Tuesday, March 17, 2020
JOHN CHUCKMAN REVIEW OF DUNCAN JONES' MOON
I regard this as one of the strongest science fiction movies.
Here is a movie, quite unusual for science fiction, with something rather deep to say about the human condition. That is what sets it apart.
In the opening sequence of the film, we are watching a commercial for a large corporation which runs lunar mining operations to provide energy back on earth. The announcer puts emphasis on clean and virtually limitless energy. The mining operation is where the story is set, and this way of introducing it is brilliant. We’ve all seen such PR from corporations. The tone is just right. Very convincing.
The story is about a man who works alone at the lunar mining operation, a man approaching the end of his three-year contract, something to which he very much looks forward. His only companionship on the moon is an odd but very sophisticated robot and the occasional video of his family from back home on earth. Live communication with earth is not permitted, supposedly for unavoidable technical reasons.
He busies himself with a number of hobbies and pastimes, highly-focused small-scale gardening and the construction of a beautiful and elaborate table-top wooden village model, the demanding nature of the activities telling us that this is a man of some intelligence and focus, and not just an industrial worker.
His job is the regular collection of canisters filled with the element helium-three, canisters filled by gigantic processing machines, resembling in scale the kind of massive machines used in the Alberta tar sands. They run continuously, striping the lunar surface and processing the material to extract the helium.
Sam Bell, the character’s name, keeps track of the gigantic machines back at the base/living quarters, heading out in full astronaut gear and special vehicle to unload full canisters while the machine remains in operation. He returns to the base and regularly shoots the canisters back to earth.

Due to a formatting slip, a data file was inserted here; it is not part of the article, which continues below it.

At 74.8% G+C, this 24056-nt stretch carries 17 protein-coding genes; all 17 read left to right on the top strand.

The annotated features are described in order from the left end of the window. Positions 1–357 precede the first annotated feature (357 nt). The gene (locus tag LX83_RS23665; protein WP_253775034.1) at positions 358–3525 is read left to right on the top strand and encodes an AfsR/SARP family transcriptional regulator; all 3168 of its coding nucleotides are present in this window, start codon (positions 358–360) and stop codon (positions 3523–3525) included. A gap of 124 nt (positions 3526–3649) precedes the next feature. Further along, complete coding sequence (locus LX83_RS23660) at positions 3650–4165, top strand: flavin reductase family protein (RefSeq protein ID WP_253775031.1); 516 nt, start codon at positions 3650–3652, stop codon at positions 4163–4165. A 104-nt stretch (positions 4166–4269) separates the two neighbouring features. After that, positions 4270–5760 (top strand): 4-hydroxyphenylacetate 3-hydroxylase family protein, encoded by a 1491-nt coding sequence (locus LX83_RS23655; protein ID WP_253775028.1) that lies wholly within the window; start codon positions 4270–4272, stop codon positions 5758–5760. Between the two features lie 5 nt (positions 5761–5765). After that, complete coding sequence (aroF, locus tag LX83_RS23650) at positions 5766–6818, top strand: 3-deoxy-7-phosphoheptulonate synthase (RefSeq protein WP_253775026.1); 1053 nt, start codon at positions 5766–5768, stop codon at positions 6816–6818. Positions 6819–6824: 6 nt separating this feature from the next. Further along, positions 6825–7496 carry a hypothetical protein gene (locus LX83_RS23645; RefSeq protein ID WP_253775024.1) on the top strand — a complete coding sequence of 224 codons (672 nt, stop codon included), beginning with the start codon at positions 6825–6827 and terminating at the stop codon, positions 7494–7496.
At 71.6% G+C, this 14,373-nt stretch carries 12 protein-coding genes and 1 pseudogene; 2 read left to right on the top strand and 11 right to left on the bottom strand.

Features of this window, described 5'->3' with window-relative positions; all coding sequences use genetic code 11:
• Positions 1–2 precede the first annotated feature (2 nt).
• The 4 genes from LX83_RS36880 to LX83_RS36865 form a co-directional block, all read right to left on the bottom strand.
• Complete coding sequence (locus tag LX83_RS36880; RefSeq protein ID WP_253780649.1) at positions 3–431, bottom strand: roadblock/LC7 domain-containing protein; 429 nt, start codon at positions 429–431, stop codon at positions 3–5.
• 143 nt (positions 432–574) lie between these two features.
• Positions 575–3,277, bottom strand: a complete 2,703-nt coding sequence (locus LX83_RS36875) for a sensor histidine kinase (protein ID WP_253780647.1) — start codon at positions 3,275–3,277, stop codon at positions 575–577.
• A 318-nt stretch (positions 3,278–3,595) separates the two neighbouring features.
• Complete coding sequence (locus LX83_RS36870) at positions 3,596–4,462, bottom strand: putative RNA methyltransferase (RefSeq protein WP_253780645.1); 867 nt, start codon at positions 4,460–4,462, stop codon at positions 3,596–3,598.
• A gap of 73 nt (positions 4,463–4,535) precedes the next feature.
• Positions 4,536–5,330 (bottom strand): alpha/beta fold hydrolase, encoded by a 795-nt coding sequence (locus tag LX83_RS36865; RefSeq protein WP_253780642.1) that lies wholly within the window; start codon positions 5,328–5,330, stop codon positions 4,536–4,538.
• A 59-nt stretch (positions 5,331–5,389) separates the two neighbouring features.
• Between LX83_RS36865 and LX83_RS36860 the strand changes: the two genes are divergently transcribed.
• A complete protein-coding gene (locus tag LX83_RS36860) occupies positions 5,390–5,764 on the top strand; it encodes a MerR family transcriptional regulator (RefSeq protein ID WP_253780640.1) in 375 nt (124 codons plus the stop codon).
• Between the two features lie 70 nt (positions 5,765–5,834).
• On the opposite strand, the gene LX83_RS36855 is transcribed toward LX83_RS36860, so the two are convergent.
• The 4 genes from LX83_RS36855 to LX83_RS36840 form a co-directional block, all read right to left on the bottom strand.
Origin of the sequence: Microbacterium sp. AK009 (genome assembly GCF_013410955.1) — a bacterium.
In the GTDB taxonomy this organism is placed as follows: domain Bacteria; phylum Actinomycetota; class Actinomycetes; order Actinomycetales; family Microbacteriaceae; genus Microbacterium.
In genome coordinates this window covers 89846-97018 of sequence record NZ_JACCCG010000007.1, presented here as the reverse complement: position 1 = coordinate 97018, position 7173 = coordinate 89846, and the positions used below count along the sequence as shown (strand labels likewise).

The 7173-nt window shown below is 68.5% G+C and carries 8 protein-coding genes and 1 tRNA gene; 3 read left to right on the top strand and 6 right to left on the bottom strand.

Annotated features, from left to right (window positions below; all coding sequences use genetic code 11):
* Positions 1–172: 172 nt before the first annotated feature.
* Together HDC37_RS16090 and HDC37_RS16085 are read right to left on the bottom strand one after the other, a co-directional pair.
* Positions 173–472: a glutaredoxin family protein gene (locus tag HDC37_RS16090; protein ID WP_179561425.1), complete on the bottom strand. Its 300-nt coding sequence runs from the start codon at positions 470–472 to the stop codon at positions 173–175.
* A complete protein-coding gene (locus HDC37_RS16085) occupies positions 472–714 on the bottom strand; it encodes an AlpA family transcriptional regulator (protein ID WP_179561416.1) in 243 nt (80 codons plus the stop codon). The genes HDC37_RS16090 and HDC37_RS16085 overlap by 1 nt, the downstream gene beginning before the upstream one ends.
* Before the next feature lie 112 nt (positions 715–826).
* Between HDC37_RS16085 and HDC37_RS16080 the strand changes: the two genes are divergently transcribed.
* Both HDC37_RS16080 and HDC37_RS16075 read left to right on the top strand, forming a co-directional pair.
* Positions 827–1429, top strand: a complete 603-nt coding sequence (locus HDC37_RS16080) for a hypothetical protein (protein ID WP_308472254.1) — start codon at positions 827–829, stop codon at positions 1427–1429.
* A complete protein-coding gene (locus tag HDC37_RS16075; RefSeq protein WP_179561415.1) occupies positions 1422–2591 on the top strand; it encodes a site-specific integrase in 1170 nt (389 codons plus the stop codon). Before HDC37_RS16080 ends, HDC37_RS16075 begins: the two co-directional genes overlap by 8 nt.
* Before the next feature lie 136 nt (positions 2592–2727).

That certainly sounds like a dull, uninteresting situation, but the fact that that proves not to be the case is part of the film’s strength.
We have an outstanding performance by Sam Rockwell, the performance of a lifetime one might think. We become interested in this man and invested with what proves to be a far more complex and mysterious reality than what we first see.
Rockwell, in the tradition of a lot of Hollywood “twins” films of the 1940s, plays two characters. He does so convincingly. They really are two characters, not just an actor changing his facial expressions.
We are taken for a bit of an emotional roller-coaster ride with these two as they clash over personal differences and as we see assumptions about the nature of their situation gradually stripped away.
This peeling away of layers of apparent reality during the story is an effective way of holding our interest. We discover the full and unpleasant truth right along with the characters. Corporate echoes about clean energy come back to haunt.
The key to all good stories, whether in films or books, is getting the reader or viewer involved in the character’s situation. Here is a film that does that extremely well, and the more we learn, the more emotionally involved we become.
Gerty, the robot in the story, is given a character quite different than the menacing ones so often attributed to artificial intelligence in science fiction movies, from Colossus in “The Forbin Project” to HAL in “2001.”
Gerty proves empathetic and helpful. Of course, it has been programed to keep lonely workers company over three-year assignments, and that programming in the end overrides restrictions from the mining company.